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Pros: More than the typical mouse buttons but not too many.
Many are in comfortably accessible places.
The precision available in the settings is highly customizable. (Adding the weights help at higher poll rates).
It's a bigger mouse and it's nice bc I have bigger hands.
The software may have a high startup impact, but it is highly tunable, from color of lights to DPI settings for 4 different profile settings dispersed between two actual profiles.
The two profiles can be switched on the fly with a bottom button (which is nice to avoid accidental profile swapping).
I personally like to customize it for different uses which I will explain in notes section.*
Cons: Of the polling rates are set to high, the smallest fibers can throw the Mouse off. Not a huge problem tho, just turn the rate down a bit and save your profile to correct.
Higher DPI settings are not as useable unless you turn down Windows' mouse settings for pointer speed. They prolly should've made it one adjustable feature with the Mouse drivers.
Some ppl report shockingthemselves or having cheap quality to their products and I can't agree. It's not a con, but has been a con many have reported. So I thought I'd mention here, I've dropped this mouse with all weighs in it, multiple times, and out still works great well as remain accurate. And I've never h had any shocking problems. I also do not use the "breathing lights" settings. Only the standard steady lights.
Other Thoughts: *I like to make one profile with buttons programmed as normal operating buttons. So if I'm using Windows and web browsing or looking through Windows explorer I have buttons for Back, Fwd, Select All, etc. On the 2nd profile, I have buttons programmed to represent keyboard keys on the right hand side which I couldn't normally use in games like Far Cry 3, B4, Crysis 3, WoT and it proves useful to clear up other buttons around my left hand thus allowing me to customize those buttons in game. So I basically have a gaming profile (with DPI settings in increments of 1000 and the mouse light on so I could fine tune the DPI I want depending on the games settings and feel) and then a regular profile with the light a different color (or off bc I watch movies a lot at night and hate the bright lights at night). The regular profiles DPI settings are a little more broad (and with zero mouse acceleration) So they can be adjusted for different situations. The gaming DPI settings are a bit tighter to allow for precision fine tuning on the fly tho.
Overall I like this mouse. I wish the thumb grip button was located a bit differently so the mouse had a better grip but it's not a problem. Just my 2cents.
Another great aspect of this mouse is that my profiles store to the mouse itself. Bc I disconnect from my PC and plug into my laptop for school projects, and I never installed the driver software on my laptop. The button settings remain the same though. I can use the back button to undo things in MS Office/Visio/NetBeans IDE which is useful for ppl like me who change devices regularly.
Great mouse, high DPI, high polling rate, good selection of colors (and yes they are a little different in cases between screen and light, bc the screen is a color swatch and the light is an led, so obviously they wouldn't look exactly the same). For the price and quality of the peripheral, it is surely worth the purchase. I got it bc I hate replacing batteries too often and wanted higher DPI w/o spending 3x as much on a different mouse.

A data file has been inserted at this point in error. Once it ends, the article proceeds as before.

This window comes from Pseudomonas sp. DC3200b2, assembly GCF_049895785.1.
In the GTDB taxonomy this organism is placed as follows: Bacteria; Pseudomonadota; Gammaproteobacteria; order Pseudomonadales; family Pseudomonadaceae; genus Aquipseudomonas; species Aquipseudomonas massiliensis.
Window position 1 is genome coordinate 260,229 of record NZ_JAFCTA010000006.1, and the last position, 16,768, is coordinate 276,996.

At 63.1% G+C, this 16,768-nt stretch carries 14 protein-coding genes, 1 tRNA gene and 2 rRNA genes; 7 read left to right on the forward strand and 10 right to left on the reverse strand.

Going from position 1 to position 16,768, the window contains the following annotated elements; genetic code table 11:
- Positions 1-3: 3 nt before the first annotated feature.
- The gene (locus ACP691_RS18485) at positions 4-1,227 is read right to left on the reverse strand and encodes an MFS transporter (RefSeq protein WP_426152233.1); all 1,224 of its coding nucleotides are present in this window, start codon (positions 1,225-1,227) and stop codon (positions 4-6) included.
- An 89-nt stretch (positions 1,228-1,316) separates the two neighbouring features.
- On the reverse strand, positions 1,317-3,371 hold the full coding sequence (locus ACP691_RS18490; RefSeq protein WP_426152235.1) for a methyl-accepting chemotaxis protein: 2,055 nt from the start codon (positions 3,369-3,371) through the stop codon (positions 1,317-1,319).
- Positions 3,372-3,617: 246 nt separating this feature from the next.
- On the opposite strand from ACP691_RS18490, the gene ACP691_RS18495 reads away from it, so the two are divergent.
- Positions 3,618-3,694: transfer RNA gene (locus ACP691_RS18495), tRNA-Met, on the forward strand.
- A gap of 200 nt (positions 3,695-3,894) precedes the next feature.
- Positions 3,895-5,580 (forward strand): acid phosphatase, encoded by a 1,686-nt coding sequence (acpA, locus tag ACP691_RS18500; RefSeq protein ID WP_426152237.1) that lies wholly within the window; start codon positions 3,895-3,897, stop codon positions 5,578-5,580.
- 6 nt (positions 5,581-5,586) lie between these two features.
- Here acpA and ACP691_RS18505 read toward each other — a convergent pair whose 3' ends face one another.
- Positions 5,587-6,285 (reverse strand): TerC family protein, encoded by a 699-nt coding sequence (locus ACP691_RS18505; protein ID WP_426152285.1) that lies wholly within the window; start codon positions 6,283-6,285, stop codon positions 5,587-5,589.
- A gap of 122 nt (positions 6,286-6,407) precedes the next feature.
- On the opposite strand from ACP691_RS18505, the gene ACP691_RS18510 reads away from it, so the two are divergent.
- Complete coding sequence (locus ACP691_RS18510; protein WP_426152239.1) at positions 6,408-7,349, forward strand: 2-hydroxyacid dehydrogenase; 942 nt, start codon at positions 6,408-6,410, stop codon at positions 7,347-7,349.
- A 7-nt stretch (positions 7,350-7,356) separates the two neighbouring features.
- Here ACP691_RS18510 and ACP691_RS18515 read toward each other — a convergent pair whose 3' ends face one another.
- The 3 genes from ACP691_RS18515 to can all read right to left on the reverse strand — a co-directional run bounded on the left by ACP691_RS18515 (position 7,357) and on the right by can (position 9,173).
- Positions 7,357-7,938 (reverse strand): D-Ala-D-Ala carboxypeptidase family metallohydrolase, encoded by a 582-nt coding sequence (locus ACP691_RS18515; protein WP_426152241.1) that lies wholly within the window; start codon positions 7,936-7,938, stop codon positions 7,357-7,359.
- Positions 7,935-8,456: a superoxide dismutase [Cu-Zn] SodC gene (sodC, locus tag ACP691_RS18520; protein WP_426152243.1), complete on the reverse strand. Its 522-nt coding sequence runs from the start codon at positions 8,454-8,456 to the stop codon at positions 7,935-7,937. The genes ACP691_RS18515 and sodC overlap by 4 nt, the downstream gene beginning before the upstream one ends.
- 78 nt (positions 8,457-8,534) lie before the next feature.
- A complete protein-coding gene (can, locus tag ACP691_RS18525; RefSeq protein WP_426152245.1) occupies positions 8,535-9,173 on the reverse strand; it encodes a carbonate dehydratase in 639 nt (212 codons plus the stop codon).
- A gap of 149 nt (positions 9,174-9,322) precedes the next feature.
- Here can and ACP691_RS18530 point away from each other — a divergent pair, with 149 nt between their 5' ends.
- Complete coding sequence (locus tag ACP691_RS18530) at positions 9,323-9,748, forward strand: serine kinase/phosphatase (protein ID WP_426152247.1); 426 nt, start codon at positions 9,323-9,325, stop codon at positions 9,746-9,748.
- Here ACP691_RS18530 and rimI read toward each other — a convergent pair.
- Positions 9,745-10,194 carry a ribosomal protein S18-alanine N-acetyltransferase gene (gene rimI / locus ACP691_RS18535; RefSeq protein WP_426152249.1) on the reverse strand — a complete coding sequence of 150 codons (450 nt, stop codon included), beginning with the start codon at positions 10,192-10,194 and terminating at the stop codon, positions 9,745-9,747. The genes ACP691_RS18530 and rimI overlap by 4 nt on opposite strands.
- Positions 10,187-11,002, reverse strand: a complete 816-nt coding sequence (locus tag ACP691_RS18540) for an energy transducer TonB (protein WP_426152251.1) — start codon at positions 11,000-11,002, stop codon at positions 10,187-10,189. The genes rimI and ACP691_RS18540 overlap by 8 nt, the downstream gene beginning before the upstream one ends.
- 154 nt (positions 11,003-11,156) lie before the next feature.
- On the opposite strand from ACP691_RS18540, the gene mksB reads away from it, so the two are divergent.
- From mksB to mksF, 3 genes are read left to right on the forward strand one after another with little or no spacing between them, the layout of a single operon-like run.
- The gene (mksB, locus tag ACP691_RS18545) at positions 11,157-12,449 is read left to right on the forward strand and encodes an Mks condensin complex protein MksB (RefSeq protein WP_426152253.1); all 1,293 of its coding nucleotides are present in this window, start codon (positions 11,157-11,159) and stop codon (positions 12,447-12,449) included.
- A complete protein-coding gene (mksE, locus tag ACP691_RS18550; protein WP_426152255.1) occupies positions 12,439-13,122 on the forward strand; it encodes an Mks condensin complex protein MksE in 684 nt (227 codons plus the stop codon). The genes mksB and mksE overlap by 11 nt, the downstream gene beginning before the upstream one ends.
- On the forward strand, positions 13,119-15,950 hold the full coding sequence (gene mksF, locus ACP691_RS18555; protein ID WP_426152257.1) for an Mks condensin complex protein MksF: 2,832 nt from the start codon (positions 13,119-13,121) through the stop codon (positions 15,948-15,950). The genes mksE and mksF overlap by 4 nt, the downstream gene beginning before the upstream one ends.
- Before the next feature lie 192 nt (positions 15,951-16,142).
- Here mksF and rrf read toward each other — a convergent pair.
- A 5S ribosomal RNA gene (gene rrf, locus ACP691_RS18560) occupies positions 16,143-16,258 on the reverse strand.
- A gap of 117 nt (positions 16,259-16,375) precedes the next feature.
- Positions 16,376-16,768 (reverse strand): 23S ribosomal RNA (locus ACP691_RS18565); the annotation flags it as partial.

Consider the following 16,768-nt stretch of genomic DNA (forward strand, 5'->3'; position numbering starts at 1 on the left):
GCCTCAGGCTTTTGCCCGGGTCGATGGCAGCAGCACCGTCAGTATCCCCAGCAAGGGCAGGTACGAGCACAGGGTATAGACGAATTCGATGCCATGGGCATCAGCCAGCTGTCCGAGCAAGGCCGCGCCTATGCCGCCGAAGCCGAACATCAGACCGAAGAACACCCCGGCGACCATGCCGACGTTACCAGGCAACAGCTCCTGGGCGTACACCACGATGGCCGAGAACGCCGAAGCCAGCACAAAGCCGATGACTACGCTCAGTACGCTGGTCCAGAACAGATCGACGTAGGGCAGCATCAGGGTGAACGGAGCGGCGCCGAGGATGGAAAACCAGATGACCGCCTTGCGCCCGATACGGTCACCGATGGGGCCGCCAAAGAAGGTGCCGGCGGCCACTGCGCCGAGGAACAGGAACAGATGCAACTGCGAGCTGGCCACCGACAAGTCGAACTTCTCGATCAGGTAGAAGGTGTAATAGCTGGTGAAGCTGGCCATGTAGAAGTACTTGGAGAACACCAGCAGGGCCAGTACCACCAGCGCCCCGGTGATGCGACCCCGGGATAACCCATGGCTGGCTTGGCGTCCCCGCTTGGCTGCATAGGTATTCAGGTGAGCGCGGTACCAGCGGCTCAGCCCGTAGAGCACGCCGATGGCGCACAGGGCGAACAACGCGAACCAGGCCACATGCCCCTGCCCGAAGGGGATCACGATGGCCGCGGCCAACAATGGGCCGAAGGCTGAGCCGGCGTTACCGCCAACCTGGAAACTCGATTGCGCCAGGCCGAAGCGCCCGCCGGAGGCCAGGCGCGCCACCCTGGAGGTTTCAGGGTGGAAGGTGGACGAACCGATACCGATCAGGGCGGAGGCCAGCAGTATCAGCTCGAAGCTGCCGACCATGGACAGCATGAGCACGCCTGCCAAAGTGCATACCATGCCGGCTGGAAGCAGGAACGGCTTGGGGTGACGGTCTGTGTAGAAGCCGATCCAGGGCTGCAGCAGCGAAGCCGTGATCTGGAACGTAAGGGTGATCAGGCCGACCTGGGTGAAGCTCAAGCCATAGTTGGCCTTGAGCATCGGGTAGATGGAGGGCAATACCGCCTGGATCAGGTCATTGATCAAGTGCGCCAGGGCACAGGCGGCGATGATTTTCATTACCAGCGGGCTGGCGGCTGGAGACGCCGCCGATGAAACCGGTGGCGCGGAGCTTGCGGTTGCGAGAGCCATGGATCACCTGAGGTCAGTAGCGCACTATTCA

Pros: Fast, steady, stable, and is able to use less power than many other CPU's I have seen with less cores.
Great way to save money and still build a great gaming rig.
Other Thoughts: Being that most games for the foreseeable future (and currently) will not utilize more than 4 to 6 cores, I see no need to go out and buy a CPU with more cores than that for a gaming PC build. Many games like World of Tanks and Fallout 3 use 1-2 cores max, and sometimes the games must be modded to do so. Yes it may make a tiny difference in other processes, but if you are truly trying to save money on a build... go with this CPU. It is basically the same thing as the FX-6350 except the latter is factory clocked @ 3.9 GHz. This CPU can utilize one BIOS option and work out of the box at it's Turbo rating of 4.1 GHz (and easily higher).
If you are into overclocking, looking into this with a Kraken x60 or Corsair H110i Liquid Cooler will allow you to push the chip far past the 4 GHz mark. I have not found the need to do this though. Turning on the Turbo setting is more than enough for any game out there atm. As long as you have a good video card to support it, you will not be disappointed with this CPU. It has more than enough power (with low draw of 95w) to handle maxed out games such as BF4 (with proper VC to back it up) and apps like Photoshop without any lag issues.
Save the money for the better video card... go with this processor. (for gaming builds)
Pros: Low noise, Steady power flow, great options and excellent cables
Other Thoughts: I have only had this a short time due to a replacement issue, but the packaging for this item was very nice. Comes with a velvet bag to hold the PSU and is packaged differently than the entry level models. I have noticed this with Corsair and their higher end products.
I feel this PSU would be more than adequate to push some serious gaming setups. Whether you overclock or run crazy amounts of fans and other accessories this is a great PSU to consider. Being an 80+ Gold standard too, the efficiency is better than the basic models. I would wait for the sale and buy this model again if I had a choice between the entry level models and spending a small amount more on this model. This is the heart of your entire system... it powers everything. So do not skimp out. Go for the gold. The HX series, 80+ Gold!
You will not be disappointed with this model.